North Carolina 'born-alive' abortion bill clears Senate

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RALEIGH, N.C. (AP) -- Abortion legislation in North Carolina focusing on what happens if a child is born during a failed late-term abortion has cleared the state Senate.

The Republican-backed measure approved Monday evening would require doctors and nurses to medically treat a child born alive after the procedure like any person. They could face a felony with active prison time and monetary penalties if they don't.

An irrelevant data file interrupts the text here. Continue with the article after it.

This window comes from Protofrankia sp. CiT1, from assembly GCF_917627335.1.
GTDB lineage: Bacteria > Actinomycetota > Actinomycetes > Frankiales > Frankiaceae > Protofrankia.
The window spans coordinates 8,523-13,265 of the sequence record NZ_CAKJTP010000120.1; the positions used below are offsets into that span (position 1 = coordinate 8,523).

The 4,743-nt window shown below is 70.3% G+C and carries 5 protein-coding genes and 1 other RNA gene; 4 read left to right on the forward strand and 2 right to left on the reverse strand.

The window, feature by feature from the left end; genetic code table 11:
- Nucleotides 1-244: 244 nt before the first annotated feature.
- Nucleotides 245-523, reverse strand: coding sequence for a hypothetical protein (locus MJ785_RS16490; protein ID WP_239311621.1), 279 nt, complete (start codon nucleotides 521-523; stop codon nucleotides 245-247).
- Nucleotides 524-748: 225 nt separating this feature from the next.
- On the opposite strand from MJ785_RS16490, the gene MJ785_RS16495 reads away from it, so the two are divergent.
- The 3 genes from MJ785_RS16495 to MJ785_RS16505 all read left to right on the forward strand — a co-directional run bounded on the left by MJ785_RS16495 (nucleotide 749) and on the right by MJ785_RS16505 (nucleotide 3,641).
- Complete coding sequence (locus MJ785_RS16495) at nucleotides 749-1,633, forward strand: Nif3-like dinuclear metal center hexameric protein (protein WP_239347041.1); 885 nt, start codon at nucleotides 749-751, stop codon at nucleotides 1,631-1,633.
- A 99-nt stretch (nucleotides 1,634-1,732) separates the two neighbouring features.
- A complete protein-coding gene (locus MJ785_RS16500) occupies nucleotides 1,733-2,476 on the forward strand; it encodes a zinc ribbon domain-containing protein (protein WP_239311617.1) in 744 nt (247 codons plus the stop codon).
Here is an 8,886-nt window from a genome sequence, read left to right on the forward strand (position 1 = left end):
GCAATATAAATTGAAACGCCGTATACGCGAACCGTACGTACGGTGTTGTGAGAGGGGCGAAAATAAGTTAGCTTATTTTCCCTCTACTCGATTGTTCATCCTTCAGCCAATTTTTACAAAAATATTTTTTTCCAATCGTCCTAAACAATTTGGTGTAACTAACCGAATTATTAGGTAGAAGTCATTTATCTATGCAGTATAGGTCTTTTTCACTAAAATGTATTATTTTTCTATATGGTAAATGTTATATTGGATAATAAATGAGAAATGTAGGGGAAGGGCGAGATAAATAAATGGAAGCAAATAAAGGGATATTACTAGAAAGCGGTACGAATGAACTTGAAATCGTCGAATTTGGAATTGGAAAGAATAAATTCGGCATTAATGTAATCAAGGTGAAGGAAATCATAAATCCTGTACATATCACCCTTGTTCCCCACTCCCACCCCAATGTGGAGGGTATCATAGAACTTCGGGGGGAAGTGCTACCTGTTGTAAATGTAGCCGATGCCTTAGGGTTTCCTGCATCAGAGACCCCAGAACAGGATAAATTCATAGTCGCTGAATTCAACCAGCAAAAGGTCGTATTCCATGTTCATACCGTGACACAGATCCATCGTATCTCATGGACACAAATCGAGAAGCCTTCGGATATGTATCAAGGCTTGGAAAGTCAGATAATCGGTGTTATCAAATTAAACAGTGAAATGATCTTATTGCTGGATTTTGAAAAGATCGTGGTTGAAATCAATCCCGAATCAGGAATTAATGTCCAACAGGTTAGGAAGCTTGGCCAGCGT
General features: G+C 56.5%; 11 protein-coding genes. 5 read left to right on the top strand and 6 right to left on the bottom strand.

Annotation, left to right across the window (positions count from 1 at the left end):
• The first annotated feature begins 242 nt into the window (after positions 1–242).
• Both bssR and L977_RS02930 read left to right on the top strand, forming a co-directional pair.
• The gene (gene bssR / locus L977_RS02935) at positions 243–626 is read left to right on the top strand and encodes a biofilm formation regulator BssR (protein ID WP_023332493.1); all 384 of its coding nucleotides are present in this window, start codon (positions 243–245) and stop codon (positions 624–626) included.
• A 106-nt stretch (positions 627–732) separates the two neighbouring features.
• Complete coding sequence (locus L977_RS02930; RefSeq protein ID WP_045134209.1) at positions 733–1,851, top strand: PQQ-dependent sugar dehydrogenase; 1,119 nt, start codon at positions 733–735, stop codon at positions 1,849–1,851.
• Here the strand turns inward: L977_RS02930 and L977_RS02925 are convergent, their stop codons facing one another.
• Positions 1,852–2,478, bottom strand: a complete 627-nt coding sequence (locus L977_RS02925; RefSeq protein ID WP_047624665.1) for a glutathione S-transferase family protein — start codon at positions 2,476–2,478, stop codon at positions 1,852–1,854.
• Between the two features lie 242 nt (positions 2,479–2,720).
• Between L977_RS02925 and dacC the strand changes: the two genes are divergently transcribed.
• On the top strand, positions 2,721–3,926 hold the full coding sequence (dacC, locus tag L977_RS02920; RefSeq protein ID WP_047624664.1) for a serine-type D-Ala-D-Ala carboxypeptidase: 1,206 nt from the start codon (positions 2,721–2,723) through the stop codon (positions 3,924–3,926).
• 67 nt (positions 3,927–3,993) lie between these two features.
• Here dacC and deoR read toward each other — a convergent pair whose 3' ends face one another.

Abortion-rights activists argue the "born-alive" proposal now heading to the House is unnecessary for a nonexistent problem and is designed to intimidate physicians and women. Social conservatives say the bill only addresses caring for newborns and describe situations where infants have been left to die.

Democratic Gov. Roy Cooper has criticized the measure through a spokeswoman, raising expectations he'd veto any final bill sent to his desk.